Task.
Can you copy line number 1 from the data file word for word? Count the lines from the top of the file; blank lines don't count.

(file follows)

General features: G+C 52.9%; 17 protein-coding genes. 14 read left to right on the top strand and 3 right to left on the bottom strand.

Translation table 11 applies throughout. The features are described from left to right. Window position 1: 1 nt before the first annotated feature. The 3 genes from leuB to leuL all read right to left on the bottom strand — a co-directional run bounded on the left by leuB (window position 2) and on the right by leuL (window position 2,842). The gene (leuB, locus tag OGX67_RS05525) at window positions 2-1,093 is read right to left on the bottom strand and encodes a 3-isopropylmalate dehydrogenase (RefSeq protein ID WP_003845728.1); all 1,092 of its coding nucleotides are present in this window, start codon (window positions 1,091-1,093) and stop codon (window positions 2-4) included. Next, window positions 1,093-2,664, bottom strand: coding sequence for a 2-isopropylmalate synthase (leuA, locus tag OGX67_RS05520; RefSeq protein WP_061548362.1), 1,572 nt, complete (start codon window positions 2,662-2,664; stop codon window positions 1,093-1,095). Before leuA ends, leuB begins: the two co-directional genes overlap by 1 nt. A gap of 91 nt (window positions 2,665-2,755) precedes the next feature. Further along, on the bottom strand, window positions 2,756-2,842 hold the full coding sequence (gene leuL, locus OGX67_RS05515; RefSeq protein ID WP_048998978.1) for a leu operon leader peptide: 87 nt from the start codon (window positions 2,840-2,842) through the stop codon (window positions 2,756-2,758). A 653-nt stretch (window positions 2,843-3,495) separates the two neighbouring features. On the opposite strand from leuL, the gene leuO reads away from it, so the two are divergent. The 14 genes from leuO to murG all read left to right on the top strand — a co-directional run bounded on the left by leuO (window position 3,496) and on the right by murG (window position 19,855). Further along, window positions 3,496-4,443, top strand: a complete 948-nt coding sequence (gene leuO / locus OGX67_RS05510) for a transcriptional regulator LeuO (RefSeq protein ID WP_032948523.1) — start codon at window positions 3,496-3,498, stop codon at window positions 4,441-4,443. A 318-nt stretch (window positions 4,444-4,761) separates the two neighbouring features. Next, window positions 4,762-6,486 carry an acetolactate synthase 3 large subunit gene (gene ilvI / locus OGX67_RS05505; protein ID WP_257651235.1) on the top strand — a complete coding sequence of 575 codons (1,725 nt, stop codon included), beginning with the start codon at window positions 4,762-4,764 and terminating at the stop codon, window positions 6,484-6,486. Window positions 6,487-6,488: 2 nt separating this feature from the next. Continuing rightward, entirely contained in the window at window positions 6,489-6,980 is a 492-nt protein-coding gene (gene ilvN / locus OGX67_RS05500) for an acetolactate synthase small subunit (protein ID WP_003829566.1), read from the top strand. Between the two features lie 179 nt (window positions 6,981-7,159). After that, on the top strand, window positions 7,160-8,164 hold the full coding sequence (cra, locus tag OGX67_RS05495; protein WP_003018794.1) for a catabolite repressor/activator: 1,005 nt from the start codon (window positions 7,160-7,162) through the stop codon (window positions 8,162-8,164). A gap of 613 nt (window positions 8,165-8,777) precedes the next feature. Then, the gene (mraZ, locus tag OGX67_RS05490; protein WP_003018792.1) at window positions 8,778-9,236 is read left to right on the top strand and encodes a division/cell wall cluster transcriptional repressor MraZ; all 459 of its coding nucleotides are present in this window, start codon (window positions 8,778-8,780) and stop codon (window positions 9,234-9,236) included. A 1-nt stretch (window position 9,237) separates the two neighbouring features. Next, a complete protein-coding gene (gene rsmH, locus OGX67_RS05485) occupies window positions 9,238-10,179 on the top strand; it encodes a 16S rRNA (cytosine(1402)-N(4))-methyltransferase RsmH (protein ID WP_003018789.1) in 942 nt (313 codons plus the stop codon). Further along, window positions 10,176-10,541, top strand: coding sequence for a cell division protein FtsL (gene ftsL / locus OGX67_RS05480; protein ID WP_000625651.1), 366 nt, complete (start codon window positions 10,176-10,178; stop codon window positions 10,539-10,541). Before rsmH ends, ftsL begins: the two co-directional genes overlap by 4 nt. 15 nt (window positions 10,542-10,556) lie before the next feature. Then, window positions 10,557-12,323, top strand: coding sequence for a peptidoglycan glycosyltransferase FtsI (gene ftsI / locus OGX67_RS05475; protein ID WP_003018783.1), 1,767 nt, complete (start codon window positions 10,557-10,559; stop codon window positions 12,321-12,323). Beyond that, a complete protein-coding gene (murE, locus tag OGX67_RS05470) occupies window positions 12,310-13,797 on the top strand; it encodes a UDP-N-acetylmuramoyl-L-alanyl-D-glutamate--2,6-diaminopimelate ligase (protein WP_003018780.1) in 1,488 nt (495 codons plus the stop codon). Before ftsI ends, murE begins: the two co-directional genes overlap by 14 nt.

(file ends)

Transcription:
General features: G+C 52.9%; 17 protein-coding genes. 14 read left to right on the top strand and 3 right to left on the bottom strand.